Service Central in Y&L’s New Steak n’ Shake Spots

A television campaign from Young & Laramore for Steak n’ Shake takes jabs at fast-food service and quality while promoting the chain’s full-service operation.

In one of the new commercials from the Indianapolis agency, a tax auditor with the “Eternal Revenue Service” notes a client’s 14 trips to fictitious chain “Box Burger,” where he carried trays, served food, filled drinks and bused tables, yet did not report any income from the activity. “All that work and no pay … what kind of fool do you take us for?” an agent asks.

Another spot revives the “work-araunt” theme from earlier advertising, showing a father’s multiple trips from a fast-food booth and the message: “At Steak n’ Shake, we’re a restaurant. You sit and I do the work.” A second 10-second spot follows the onscreen logo to add that the children’s meal comes with a prize: “It’s called a Steakburger.”

Tagline for the work remains, “Famous for Steakburgers.”

Additional TV pitches sell realmilk-based shakes, the “Takhomasak” takeout bag (in a spelling bee sketch) and 24-hour service. One 10-second spot unfavorably compares frozen rectangular and circular fast-food burger patties to the chain’s irregular, “spatular”-shaped Steakburger.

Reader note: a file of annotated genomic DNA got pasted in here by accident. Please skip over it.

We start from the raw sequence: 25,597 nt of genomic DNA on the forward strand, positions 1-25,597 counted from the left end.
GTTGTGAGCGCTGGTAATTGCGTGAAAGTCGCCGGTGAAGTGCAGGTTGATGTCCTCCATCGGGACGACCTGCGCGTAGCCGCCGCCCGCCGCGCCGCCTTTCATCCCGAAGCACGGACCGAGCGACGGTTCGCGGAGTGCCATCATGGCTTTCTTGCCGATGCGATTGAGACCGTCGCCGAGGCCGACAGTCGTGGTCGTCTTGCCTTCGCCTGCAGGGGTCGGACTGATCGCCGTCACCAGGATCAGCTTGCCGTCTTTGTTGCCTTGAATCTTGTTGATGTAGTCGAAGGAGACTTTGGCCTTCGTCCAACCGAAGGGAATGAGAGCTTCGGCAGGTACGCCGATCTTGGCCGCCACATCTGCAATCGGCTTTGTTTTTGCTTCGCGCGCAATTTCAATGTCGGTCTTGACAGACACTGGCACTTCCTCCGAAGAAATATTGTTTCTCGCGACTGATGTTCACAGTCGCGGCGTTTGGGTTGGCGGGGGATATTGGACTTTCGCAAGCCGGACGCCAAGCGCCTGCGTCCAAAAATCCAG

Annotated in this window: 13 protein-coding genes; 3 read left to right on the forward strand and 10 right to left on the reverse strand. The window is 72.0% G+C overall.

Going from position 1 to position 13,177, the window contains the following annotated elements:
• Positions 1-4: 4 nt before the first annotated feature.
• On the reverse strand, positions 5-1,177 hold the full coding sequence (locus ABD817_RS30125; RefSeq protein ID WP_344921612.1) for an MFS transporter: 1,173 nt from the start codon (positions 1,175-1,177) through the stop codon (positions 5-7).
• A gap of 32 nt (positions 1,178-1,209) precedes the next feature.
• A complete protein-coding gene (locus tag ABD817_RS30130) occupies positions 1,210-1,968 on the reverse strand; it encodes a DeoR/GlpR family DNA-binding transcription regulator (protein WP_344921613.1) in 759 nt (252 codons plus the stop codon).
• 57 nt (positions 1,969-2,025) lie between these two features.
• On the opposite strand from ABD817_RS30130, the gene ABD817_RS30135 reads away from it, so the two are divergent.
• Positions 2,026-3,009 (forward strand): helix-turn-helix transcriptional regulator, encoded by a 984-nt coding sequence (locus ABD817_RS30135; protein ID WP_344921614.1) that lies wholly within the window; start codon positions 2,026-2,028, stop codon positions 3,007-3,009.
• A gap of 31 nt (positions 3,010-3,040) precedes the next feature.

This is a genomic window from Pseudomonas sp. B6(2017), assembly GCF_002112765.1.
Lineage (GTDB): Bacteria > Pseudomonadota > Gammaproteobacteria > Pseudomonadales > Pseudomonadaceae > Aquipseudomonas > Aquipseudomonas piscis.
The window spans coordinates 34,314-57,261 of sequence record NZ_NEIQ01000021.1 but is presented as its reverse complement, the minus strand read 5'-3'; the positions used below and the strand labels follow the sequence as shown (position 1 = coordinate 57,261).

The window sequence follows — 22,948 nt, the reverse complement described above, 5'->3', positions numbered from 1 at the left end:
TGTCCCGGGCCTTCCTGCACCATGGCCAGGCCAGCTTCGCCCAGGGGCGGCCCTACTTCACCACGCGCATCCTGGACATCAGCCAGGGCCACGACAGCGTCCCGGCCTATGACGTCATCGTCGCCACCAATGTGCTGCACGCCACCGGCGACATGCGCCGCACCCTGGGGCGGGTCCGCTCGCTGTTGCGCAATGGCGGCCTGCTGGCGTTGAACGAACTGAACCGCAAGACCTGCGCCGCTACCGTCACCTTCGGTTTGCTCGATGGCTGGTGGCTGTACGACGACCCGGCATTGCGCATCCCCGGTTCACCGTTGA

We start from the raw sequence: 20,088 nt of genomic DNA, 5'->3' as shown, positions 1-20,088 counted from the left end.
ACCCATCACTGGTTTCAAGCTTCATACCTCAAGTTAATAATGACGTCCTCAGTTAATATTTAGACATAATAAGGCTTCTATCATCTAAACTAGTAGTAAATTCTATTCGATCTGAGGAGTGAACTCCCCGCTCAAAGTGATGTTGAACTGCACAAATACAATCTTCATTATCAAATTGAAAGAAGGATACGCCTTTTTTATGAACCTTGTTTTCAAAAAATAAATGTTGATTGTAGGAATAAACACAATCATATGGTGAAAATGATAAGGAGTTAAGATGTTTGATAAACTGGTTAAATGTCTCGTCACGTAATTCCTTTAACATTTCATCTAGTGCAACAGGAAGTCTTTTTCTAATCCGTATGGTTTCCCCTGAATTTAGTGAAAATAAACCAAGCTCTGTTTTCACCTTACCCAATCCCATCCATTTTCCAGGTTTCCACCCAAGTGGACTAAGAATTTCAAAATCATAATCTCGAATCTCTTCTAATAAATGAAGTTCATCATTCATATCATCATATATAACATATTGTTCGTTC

Seven 30- and two 10-second commercials began airing last week in the Indianapolis-based chain’s 19-market region, including its core Indiana, Illinois, Missouri and Florida territories, plus the new additions of Dallas and Pittsburgh.

“We think our formula’s right,” said Victor Yeandel, Steak n’ Shake’s vp of marketing. “The burgers are better, the shakes are better, and I think that’s the story of Steak n’ Shake: It’s still real.”

Nevertheless, in its most recent quarter ending July 3, the chain’s same-store sales fell 1.9 percent.

The chain spent about $10 million on advertising in 2001, per CMR.

Y&L’s campaign parallels efforts by full-service, casual-dining chains like Applebee’s, Chili’s, Red Lobster and Olive Garden to cut into the turf of fast-food restaurants, which are the destination for almost 75 percent of all eating occasions, according to NPD Foodworld, Port Washington, N.Y.

Recommended articles